Teachers deny sharing exam details
A senior teacher who helped put together national exams has denied passing inside information to a pupil and a colleague.
Bob Roberts - a retired teacher who was an exam vetter with the Scottish Qualifications Authority - is said to have passed on information relating to future exam questions to graphic communications teacher Sabrina Ferguson during an out-of-school-hours meeting.
Ms Ferguson is accused of then using the information to make up exam revision lists, which she distributed to teaching staff at Lornshill Academy in Alloa.
Mr Roberts, the former head of the Clackmannanshire school's technical department, was accused of deliberately allowing his teaching registration to lapse following his retirement in an effort to avoid any future disciplinary proceedings against him.
He faced the accusations as he appeared as a witness at a General Teaching Council for Scotland disciplinary hearing in Edinburgh.
It has brought charges against his former colleague, Ms Ferguson, claiming she received the information relating to exams from Mr Roberts, and then prepared revision lists for the SQA Standard grade General, Standard grade Credit, Intermediate 2 and Higher graphic communications exams, in March 2010.
Ms Ferguson appeared in person at the GTCS hearing on Tuesday.
The GTCS disciplinary sub-committee heard that, after he retired, Mr Roberts made an impromptu visit to the school in March 2010, where he met Ms Ferguson and one pupil who was studying for the graphic communications Higher.
Mr Roberts brought a pre-prepared technical drawing with him that he knew was a "recognised topic that (usually) gave pupils difficulty" and proceeded to show the teenager the drawing.
The hearing was told that a very similar version of the drawing featured in the exam which the pupil took just weeks later.
Mr Roberts, who denied all the allegations levelled against him, also denied "tipping the wink" to the pupil and said he was only helping to introduce a topic rather than a specific exam question.
Ms Ferguson, 41, denies all the charges against her, claiming the similarities between the revision lists she prepared in 2010 and the actual exam questions were down to "coincidence".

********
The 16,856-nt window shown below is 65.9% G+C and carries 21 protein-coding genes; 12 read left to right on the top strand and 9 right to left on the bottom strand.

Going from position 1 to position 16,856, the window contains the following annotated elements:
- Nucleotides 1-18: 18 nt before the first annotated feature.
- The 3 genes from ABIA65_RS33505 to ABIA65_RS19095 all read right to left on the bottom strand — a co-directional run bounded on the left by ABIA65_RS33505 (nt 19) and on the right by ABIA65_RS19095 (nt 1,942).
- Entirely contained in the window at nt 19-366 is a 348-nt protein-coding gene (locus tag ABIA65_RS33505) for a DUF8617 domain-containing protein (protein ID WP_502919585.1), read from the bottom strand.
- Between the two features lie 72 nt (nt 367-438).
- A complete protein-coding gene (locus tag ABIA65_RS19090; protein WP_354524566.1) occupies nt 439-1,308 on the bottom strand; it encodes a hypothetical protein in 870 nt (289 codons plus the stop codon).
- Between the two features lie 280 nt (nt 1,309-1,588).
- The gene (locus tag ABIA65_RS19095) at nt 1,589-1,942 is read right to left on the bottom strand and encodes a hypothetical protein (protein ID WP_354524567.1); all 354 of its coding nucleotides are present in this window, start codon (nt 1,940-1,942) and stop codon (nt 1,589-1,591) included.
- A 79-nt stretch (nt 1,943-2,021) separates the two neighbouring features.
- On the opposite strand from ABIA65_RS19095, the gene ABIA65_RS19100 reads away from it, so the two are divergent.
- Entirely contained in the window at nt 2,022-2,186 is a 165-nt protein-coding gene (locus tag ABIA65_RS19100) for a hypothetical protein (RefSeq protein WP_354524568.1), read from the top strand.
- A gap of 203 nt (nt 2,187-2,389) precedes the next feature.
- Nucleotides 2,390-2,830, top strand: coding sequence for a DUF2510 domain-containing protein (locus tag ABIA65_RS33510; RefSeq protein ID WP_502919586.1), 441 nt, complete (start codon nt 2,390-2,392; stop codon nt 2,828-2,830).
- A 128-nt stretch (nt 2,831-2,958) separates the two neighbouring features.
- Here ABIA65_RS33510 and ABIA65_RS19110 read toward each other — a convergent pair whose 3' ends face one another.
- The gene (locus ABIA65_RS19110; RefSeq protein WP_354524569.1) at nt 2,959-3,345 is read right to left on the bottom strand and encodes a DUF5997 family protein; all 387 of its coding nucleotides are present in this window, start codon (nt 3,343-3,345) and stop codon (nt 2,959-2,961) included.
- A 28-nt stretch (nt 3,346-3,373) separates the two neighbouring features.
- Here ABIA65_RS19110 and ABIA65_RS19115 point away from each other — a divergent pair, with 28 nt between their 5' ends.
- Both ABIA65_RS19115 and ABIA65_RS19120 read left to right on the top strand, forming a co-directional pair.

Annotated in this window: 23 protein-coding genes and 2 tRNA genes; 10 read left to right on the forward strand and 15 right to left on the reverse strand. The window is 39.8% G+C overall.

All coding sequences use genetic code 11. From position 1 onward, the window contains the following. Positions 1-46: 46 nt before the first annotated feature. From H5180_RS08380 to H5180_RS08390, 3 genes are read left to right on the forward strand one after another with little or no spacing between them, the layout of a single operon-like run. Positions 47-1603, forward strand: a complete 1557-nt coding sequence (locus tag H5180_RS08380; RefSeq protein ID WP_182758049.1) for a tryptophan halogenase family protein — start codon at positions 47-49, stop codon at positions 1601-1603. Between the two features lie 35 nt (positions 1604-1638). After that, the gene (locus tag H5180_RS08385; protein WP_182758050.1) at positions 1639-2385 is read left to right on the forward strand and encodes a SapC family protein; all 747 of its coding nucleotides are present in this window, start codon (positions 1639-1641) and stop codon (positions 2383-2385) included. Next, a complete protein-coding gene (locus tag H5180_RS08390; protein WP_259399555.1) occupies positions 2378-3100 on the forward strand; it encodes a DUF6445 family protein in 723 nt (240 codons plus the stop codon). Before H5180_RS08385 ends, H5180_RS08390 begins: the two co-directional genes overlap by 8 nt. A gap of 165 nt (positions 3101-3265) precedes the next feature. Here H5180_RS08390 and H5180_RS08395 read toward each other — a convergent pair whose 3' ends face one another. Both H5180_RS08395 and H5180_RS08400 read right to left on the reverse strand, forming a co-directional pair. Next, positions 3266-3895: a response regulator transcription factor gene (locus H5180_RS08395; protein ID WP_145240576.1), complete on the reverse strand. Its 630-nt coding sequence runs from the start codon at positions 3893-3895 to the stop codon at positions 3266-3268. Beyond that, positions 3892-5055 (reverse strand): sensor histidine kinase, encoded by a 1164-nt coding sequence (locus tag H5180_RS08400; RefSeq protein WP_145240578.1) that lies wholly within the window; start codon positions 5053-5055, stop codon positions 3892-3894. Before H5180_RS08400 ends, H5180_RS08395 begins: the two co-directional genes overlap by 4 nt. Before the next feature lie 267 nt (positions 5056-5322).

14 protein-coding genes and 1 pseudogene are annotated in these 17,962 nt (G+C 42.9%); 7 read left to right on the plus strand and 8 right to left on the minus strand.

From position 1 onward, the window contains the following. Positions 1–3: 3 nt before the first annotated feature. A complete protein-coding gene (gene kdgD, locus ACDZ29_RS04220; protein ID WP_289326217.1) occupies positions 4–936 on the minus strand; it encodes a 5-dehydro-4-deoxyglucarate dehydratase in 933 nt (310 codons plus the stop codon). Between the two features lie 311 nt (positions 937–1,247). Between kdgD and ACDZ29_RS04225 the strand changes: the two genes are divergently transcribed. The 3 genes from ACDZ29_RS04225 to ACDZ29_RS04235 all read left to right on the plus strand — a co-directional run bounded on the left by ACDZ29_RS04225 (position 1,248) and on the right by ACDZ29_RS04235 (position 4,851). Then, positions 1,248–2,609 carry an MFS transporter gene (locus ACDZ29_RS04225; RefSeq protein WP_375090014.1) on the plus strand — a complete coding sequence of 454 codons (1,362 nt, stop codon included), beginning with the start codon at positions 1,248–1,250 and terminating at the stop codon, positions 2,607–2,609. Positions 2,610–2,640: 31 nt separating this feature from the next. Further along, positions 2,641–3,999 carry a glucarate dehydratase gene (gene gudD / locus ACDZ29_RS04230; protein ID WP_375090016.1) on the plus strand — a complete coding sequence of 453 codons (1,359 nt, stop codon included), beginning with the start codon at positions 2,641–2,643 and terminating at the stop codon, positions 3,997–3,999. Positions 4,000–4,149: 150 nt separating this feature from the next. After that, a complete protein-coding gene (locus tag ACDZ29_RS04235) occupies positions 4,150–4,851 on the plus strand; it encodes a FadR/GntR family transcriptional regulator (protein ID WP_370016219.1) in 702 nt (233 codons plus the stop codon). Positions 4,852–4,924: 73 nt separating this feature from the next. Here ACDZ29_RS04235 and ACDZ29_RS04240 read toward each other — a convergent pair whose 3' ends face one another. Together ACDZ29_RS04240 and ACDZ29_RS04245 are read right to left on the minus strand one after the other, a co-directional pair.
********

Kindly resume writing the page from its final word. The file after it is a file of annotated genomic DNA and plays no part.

She also claimed the allegations were brought against her owing to a vendetta on the part of two members of the school's teaching staff following months of "tension in the technical department".
The hearing was also told Mr Roberts had faced a similar allegation in 2009, but no official complaints were ever brought.
Previously, the panel had heard from Alan Smithyman, described as "the most senior technical teacher in the country", who dismissed the coincidence theory, saying the information contained in the revision lists could only have come from someone who had access to the actual exam paper.
GTCS solicitor Niall McLean told the panel there was "clear evidence" that the graphic communication exam had been compromised, with the topics in the revision list having appeared in the same order as in the exam papers.
He recapped on witnesses' evidence, that "the revision list exactly matched the order of the exam paper, and, for that reason, their conclusion was whoever prepared the general revision list had access to the exam paper".
Mr McLean added that Mr Roberts and Ms Ferguson were "not credible or reliable witnesses" and that the complaint against Ms Ferguson should be found proven.
The hearing concludes in December.